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Sleepless nights and sleepy days - a qualitative study exploring the experiences of patients with chronic heart failure and newly verified sleep disordered breathing
St Olavs Hospital, Department of Cardiology, Trondheim, Norway.
St Olavs Hospital, Department of Cardiology, Trondheim, Norway.
Haukeland University Hospital, Department of Heart Disease, Bergen, Norway.
Haukeland University Hospital, Department of Heart Disease, Bergen, Norway.
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2017 (English)In: European Journal of Cardiovascular Nursing, ISSN 1474-5151, E-ISSN 1873-1953, Vol. 16, no Suppl. 1, S57-S58 p.Article in journal, Meeting abstract (Refereed) Published
Abstract [en]

Background: Sleep disordered breathing (SDB) is a pathologic, nocturnal breathing pattern present in at least 50% of patients with chronic heart failure (CHF). SDB is categorized as central or obstructive, and both are associated with worsened prognosis, affects physical and mental capacity and influences quality of life. Knowledge of how SDB is experienced by patients with CHF is limited, and has not previously been addressed in qualitative studies.

Purpose: The aim of this study was to explore the experiences of patients with CHF and newly verified and untreated SDB.

Methods: The study used an inductive descriptive design, collecting data through semi-structured interviews analysed with qualitative content analysis. Twelve participants (9 men and 3 women, mean age 62 (range 41-80)) diagnosed with CHF and a newly objectively verified (i.e., by polygraphy) SDB (6 obstructive, 5 central and 1 mixed) were strategically selected from heart failure outpatient clinics at two Norwegian university hospitals.

Results: The participants’ descriptions fell into five categories: Sleep disruption causing troublesome nights: Disruptive nights with sleep onset latency, frequent arousals and early morning awakenings caused frustration and a longing for a night of uninterrupted sleep. Daily life challenges due to daytime sleepiness: Excessive tiredness led to a need for sleep during the day, overactivity to avoid tiredness, extra care when operating a vehicle, and a feeling that concentration and memory were impaired. Involvement of a partner: The partners were described as being more affected by the sleep apnea than the participants, and it was apparent that the apneas caused fear and worry for the partners. Self-care strategies: Use of a dark, quiet and well-ventilated bedroom and avoidance of actions that could impair sleep; i.e. daytime naps, coffee, or heavy meals before bedtime were described. Some participants discussed their  sleep problems with their GP, but experienced that the problems were not examined in detail and sleep medication was a common, however unwanted, solution. Awareness of SDB: Some participants were relieved as the finding of the SDB finally gave an explanation to their problems, while others were surprised by the result.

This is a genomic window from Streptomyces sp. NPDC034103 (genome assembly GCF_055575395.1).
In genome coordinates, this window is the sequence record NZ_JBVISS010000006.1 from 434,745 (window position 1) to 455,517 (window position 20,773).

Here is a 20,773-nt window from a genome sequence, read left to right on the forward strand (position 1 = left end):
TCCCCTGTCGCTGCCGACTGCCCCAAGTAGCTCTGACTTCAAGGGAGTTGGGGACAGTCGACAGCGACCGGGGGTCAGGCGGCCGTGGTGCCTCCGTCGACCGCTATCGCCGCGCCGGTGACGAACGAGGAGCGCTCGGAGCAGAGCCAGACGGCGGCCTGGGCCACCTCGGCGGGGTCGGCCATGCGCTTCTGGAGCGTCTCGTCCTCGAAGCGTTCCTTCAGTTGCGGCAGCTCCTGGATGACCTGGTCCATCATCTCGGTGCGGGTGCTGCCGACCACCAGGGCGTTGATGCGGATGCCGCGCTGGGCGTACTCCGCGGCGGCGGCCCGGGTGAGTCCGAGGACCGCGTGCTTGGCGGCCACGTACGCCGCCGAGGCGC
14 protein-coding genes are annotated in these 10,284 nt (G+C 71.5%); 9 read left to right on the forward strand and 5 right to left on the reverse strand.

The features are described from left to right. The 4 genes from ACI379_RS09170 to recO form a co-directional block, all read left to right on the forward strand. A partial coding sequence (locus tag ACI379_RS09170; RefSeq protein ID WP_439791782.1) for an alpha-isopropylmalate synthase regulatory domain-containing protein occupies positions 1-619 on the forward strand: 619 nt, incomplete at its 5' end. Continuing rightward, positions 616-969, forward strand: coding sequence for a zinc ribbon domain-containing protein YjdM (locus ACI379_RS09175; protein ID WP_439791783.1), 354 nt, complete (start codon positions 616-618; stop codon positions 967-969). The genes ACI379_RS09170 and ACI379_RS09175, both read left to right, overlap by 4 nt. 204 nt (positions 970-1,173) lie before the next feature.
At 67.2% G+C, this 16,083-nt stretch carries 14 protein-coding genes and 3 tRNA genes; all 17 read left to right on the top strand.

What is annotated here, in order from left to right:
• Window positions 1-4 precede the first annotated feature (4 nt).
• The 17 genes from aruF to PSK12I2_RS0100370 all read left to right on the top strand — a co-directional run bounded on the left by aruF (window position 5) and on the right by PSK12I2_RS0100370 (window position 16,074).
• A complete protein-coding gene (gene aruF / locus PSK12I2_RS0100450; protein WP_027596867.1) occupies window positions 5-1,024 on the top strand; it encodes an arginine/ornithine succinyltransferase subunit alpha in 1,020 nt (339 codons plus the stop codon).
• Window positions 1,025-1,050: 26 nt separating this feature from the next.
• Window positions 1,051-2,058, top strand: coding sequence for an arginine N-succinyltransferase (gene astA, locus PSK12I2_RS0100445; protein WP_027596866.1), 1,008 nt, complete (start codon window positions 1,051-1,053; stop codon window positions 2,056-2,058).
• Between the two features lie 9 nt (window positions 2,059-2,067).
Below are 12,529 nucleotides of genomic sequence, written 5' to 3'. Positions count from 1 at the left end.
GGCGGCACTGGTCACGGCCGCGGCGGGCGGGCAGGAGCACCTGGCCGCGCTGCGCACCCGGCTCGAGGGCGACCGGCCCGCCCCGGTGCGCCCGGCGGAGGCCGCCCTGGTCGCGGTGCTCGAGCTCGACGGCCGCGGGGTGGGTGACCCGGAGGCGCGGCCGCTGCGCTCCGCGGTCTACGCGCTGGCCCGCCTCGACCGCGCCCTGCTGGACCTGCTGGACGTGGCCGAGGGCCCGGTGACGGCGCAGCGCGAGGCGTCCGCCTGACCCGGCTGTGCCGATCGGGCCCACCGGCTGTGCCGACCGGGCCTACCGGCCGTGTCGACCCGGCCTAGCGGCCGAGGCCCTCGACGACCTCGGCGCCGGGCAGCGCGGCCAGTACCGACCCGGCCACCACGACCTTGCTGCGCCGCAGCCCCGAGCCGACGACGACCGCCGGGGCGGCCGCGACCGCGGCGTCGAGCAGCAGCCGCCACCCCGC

Conclusion: Patients with CHF and SDB experienced that sleep disturbances influenced their daily life. Raised awareness on sleep is needed for these patients. Possible underlying causes for disruptive sleep, such as SDB, should be identified in order to establish proper treatment strategies and follow-up care for the individual. Future studies on both medical and nursing strategies to improve sleep for patients with CHF and SDB are needed, and intervention studies should be prioritized.

Place, publisher, year, edition, pages
Sage Publications, 2017. Vol. 16, no Suppl. 1, S57-S58 p.
National Category
Nursing Cardiac and Cardiovascular Systems
Identifiers
URN: urn:nbn:se:hj:diva-35949ISI: 000401775600097Local ID: HHJövrigtISOAI: oai:DiVA.org:hj-35949DiVA: diva2:1107489
Available from: 2017-06-09 Created: 2017-06-09 Last updated: 2017-06-09Bibliographically approved

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